Proposal would use motion-sensor cameras to curb South Seattle crime

SEATTLE -- It's a day any mother would want to show off to her son.

When Alexis Gallegos talks about her wedding day, however, she knows something wasn't quite right.

"We had our house broken into. My husband's wedding ring was stolen two months before we were married," Gallegos said.

The Beacon Hill resident had the ring replaced, but since the big day has seen a noticeable spike in crime in her South Seattle neighborhood -- especially in the past six months.

"It just started escalating," she says. "Now it's to the point where you can't go to a (neighbor's house) without having somebody that's had their door kicked in. It's been very frustrating because it's in broad daylight. It's anytime during the day or night and it's very frightening."

In November, popular hair stylist Danny Vega died after being attacked by three robbers. His murder remains unsolved.

The following month, the Seattle Police Sexual Assault Unit was searching for a possible serial attacker after two women were assaulted in one week, just blocks away from one another.

Gallegos -- who is in charge of the block watch in the Lockmore section of Beacon Hill -- started talking to other neighborhood leaders about the issue. Among the victims who came forward with a solution was Glenn Tamura.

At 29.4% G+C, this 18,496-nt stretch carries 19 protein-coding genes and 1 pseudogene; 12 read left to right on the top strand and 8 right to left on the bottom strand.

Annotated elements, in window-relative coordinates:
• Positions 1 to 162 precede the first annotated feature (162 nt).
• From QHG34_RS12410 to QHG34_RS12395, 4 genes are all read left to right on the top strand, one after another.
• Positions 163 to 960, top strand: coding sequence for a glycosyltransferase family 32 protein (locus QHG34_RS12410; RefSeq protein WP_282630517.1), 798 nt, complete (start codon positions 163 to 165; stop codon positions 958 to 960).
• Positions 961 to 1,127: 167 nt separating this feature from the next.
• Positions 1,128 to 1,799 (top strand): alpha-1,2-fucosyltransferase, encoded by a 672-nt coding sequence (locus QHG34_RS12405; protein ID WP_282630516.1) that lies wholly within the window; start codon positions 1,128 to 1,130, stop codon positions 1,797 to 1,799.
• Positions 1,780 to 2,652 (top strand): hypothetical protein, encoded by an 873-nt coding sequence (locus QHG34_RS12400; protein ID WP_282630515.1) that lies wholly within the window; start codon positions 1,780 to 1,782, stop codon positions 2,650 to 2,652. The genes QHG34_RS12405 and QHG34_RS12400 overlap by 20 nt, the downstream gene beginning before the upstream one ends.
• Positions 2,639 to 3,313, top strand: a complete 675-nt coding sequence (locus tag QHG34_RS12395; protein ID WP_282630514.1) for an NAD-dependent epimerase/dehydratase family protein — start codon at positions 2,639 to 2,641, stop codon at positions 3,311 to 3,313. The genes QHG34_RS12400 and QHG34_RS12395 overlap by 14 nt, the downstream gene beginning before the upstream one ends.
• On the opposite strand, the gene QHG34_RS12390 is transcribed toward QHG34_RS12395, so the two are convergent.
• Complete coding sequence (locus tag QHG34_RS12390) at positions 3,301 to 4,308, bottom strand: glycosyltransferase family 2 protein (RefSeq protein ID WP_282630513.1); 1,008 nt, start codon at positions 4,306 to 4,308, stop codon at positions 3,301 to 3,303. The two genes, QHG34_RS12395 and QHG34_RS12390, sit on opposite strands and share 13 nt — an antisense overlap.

"I got broken into about a year and a half ago and then again about a year ago," Tamura said. "We just started talking about cameras and one thing led to another."

Tamura, who is a camera and security expert, helped draft a proposal to put motion-sensor cameras along a perimeter in one of the hardest hit areas. The cameras would capture every car and each pedestrian along Martin Luther King, Jr., Way to the east and Beacon Ave. to the West, and from Columbia Way to the north and S. Orcas St. to the south.

The cameras would be mounted in public places, connect wirelessly to a remote server, and can capture license plate information.

"There are so many neighborhoods without cameras and so many houses without cameras," Tamura said. "The minute (criminals) see they're being monitored, then they'll just not going into that neighborhood."

Tamura will present his proposal at a neighborhood meeting at 7:30 p.m. on Wednesday at the Rainier Vista Boys and Girls Club. Tamura adds that he doesn't believe privacy advocates will have much of a case, with the cameras mounted in public places.

"I'm not sure it would be very much of a privacy issue because we're not focusing on people, we're focusing on cars," he added.

Both Tamura and Gallegos hope residents will be on board with being on camera.

"When people come into our neighborhood we're not blind to them anymore," Gallegos added, "which I think was a big part of the problem."

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